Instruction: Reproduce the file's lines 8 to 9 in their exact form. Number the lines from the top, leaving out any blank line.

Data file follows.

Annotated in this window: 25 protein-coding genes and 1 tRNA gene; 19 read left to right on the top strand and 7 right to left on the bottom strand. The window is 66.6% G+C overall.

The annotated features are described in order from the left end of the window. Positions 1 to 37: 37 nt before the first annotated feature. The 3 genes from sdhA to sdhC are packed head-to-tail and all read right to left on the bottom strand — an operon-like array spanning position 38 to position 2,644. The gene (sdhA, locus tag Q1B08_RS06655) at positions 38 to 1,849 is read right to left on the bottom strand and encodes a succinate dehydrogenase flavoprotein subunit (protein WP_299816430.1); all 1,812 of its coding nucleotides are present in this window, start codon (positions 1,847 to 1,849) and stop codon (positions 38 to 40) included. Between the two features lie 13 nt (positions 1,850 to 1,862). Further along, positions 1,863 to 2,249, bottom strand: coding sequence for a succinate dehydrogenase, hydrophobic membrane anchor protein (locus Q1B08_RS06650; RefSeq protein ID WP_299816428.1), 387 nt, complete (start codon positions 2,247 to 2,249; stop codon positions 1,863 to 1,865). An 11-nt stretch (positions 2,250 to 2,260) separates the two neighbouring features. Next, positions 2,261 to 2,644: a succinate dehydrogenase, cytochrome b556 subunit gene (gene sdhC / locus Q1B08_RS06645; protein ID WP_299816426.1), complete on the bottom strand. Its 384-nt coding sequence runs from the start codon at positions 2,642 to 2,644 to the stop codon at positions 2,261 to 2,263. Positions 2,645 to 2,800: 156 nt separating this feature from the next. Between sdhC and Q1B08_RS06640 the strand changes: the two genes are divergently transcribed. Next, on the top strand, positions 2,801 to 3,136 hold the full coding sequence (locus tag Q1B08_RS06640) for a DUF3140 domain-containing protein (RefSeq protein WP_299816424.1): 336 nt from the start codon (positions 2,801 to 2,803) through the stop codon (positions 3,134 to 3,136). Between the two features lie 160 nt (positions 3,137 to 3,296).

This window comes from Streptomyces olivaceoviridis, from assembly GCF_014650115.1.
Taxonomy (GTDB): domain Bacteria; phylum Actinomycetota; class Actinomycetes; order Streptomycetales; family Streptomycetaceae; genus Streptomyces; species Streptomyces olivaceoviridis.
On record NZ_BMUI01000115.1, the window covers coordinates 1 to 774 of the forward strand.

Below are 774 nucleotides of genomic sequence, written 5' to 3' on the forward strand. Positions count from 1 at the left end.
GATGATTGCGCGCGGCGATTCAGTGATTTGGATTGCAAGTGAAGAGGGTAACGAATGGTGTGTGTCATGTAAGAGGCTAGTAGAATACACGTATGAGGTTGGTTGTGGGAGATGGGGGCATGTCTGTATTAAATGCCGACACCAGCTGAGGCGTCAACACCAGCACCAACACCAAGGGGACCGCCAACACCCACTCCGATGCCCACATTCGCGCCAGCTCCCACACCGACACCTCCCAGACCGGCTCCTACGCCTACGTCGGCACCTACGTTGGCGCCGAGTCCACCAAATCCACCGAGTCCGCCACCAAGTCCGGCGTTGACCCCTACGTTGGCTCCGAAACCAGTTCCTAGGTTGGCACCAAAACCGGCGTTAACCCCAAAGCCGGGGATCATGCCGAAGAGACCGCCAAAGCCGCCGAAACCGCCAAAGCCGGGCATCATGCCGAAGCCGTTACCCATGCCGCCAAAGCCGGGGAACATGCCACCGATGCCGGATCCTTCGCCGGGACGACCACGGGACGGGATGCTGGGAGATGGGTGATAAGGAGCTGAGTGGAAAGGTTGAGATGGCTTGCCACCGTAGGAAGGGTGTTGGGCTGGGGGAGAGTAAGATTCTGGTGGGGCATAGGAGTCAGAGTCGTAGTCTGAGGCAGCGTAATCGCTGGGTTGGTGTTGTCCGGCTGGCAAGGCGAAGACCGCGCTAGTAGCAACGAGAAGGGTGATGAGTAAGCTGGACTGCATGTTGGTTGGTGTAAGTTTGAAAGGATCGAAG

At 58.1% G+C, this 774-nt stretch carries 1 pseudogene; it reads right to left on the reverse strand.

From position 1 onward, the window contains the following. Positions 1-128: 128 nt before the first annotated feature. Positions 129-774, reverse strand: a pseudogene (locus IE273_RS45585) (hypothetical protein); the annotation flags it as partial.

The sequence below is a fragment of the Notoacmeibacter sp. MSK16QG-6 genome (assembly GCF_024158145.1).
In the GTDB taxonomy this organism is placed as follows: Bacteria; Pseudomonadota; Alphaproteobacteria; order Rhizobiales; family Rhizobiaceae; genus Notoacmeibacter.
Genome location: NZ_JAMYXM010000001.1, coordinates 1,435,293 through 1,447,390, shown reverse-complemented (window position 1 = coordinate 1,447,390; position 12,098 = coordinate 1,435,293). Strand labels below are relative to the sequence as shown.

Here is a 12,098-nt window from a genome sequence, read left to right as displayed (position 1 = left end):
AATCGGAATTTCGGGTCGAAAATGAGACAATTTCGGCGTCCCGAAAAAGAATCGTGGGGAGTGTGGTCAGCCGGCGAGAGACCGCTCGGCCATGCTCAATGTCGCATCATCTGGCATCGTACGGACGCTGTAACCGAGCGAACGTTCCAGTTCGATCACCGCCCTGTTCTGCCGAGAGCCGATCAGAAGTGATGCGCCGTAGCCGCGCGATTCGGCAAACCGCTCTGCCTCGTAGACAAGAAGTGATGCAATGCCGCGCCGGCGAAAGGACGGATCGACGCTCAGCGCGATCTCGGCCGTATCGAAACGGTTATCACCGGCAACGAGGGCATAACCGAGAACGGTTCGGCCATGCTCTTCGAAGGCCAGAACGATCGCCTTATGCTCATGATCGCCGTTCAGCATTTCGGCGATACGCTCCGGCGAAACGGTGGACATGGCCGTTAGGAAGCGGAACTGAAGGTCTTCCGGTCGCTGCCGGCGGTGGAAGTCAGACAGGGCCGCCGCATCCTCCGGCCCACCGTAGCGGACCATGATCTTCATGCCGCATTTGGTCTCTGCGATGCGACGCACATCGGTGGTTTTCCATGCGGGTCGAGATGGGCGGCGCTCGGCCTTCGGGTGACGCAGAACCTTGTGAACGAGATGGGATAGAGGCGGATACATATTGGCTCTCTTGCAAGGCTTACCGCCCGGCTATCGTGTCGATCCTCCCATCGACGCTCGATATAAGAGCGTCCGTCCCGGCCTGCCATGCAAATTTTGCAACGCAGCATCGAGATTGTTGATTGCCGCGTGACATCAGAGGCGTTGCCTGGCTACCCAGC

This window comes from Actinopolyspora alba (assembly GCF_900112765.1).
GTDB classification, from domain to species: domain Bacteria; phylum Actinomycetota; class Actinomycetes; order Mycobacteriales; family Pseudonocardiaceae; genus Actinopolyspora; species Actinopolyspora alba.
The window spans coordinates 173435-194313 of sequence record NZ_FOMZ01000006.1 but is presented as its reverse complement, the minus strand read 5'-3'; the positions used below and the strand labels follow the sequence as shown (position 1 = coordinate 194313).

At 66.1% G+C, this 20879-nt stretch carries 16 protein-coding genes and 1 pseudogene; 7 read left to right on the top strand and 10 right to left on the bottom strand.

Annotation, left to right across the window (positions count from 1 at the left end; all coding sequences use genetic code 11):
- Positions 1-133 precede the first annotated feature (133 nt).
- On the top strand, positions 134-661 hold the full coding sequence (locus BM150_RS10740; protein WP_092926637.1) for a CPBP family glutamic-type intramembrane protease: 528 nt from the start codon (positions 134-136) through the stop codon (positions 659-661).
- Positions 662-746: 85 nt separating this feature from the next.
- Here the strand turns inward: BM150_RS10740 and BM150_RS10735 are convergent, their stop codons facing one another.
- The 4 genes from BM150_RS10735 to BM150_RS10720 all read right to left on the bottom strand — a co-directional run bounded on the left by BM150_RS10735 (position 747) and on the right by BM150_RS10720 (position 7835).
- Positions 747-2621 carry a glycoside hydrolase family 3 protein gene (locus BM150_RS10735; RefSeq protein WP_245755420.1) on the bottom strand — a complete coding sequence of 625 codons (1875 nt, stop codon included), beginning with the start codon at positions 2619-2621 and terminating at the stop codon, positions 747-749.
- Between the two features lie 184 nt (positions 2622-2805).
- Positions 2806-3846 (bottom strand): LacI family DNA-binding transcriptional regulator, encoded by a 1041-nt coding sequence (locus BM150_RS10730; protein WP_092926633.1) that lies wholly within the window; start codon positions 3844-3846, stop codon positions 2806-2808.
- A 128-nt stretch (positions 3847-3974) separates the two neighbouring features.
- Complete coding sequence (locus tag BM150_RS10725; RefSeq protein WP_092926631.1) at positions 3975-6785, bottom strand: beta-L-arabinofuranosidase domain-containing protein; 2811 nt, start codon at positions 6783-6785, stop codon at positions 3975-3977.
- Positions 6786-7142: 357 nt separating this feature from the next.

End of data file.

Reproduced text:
At 58.1% G+C, this 774-nt stretch carries 1 pseudogene; it reads right to left on the reverse strand.

From position 1 onward, the window contains the following. Positions 1-128: 128 nt before the first annotated feature. Positions 129-774, reverse strand: a pseudogene (locus IE273_RS45585) (hypothetical protein); the annotation flags it as partial.